Molly Helped to Keep Tweed in High Street Style

Tweed Daily News (Tweed Heads, Australia), December 27, 2010 | Go to article overview
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Molly Helped to Keep Tweed in High Street Style

Byline: LOOKING BACK Di Millar

TWEED Heads' new police sergeant John Thomas O'Sullivan arrived in the town with his wife Mary and family in 1933.

At his first public appearance in the Tweed Heads police court on Tuesday, September 26, Sgt O'Sullivan, along with the new police magistrate Mr H Hawkins, was extended a welcome by Tweed Heads solicitor Mr Charles Champion representing the legal profession.

Local justices of the peace, comprised of farmer William Peard, agent Reg Mitchell, insurance agent Albert Davey, bank manager Athol Dane, storekeeper Charles Morley of Morley's Emporium and his son William Morley, who worked as a chemist's assistant in his father's business, all extended a warm welcome to the newcomer.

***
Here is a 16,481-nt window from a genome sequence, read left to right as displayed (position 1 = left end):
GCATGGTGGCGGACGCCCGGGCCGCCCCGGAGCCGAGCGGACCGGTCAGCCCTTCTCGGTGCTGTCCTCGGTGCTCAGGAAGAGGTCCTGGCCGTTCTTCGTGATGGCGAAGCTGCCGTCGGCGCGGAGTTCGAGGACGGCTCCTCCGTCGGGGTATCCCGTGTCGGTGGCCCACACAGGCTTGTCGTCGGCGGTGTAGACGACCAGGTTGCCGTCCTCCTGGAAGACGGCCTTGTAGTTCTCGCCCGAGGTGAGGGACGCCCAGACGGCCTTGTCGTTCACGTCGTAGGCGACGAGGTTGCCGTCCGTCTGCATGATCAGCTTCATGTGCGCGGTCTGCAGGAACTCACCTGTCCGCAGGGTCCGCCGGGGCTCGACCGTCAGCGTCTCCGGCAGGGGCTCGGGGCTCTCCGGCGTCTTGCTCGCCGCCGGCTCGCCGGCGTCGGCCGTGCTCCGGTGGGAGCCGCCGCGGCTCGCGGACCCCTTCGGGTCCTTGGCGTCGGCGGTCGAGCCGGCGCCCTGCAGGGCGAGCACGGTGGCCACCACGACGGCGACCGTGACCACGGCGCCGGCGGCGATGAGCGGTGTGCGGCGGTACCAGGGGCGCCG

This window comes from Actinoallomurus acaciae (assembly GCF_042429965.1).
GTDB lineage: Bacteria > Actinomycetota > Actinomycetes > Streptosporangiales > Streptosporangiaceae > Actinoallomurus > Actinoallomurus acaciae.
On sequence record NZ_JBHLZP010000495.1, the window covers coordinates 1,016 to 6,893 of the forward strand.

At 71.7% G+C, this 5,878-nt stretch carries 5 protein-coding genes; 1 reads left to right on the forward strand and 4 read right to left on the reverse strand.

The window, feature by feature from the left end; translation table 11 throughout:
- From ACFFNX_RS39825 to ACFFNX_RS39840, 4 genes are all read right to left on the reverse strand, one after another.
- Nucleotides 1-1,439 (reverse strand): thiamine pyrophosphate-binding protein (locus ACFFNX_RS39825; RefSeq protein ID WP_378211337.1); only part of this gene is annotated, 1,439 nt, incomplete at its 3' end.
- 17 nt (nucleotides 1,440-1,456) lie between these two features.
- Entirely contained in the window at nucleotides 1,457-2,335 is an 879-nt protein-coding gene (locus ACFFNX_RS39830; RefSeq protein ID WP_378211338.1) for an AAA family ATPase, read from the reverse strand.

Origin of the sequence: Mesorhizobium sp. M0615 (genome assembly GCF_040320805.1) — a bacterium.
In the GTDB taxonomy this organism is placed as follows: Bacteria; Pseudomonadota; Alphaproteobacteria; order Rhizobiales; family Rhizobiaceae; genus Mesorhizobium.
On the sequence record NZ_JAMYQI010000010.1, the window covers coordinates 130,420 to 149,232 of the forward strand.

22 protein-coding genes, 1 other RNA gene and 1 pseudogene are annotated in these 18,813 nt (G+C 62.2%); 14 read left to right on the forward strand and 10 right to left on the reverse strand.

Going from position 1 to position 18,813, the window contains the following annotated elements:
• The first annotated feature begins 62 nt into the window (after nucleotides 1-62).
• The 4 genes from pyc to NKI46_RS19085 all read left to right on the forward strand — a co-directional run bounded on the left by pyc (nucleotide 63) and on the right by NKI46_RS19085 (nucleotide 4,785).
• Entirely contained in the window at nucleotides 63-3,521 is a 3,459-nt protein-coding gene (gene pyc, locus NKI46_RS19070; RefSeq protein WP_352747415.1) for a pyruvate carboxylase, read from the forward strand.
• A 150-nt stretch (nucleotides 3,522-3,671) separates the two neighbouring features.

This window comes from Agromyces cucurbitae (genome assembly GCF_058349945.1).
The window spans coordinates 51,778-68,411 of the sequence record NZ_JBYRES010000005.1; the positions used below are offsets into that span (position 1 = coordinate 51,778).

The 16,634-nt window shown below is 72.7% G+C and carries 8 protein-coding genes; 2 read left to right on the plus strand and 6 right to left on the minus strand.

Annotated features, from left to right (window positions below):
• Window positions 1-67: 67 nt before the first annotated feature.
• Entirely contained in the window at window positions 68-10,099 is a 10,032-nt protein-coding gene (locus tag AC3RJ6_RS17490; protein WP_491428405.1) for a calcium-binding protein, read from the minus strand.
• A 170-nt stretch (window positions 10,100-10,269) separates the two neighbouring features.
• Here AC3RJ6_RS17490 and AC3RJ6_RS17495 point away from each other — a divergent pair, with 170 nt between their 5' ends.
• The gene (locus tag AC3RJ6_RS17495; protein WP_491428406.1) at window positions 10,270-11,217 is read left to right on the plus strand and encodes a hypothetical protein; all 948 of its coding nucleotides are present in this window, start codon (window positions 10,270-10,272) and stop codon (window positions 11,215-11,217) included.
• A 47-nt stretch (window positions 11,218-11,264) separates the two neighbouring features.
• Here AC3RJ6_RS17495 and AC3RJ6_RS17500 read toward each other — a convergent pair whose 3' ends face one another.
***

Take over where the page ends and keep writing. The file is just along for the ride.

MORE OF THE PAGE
The O'Sullivan family was quickly involved in local community affairs. A boy scouts group known as the First Tweed Heads Group was formed in February 1936 at a meeting convened by Sgt O'Sullivan. Mr Charles Morley chaired the meeting at which Anglican minister Rev Hopwood Evans was quick to state that it was a splendid thing to see the police fostering the scout movement.

As convener of the meeting Sgt O'Sullivan explained its purpose and said the NSW Police Commissioner had instructed the police to assist the scout movement. He nominated Mr J A Marshall as scoutmaster and the nomination was seconded and carried unanimously. Mr Morley was elected vice-president of the new organisation and Sgt O'Sullivan a member of the executive committee.

In July 1938 Miss Mary Clare O'Sullivan, who was affectionately known as Molly, was one of three debutantes who were presented to Mr Charles Morley, chairman of the Tweed Heads Urban Area Committee and Mrs Morley by matron of honour Mrs McAllister at the annual Tweed Heads Convent Ball held in the Empire Dance Palais. The two other debutantes were Doris Boyd and Marion Prindable.

The year before Molly had commenced work at Morleys Emporium as a junior shop assistant in the store's drapery department.

Over the ensuing years Molly gained experience in almost every department covering the needs of the local women and became a friendly familiar face behind the counter.

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Molly Helped to Keep Tweed in High Street Style


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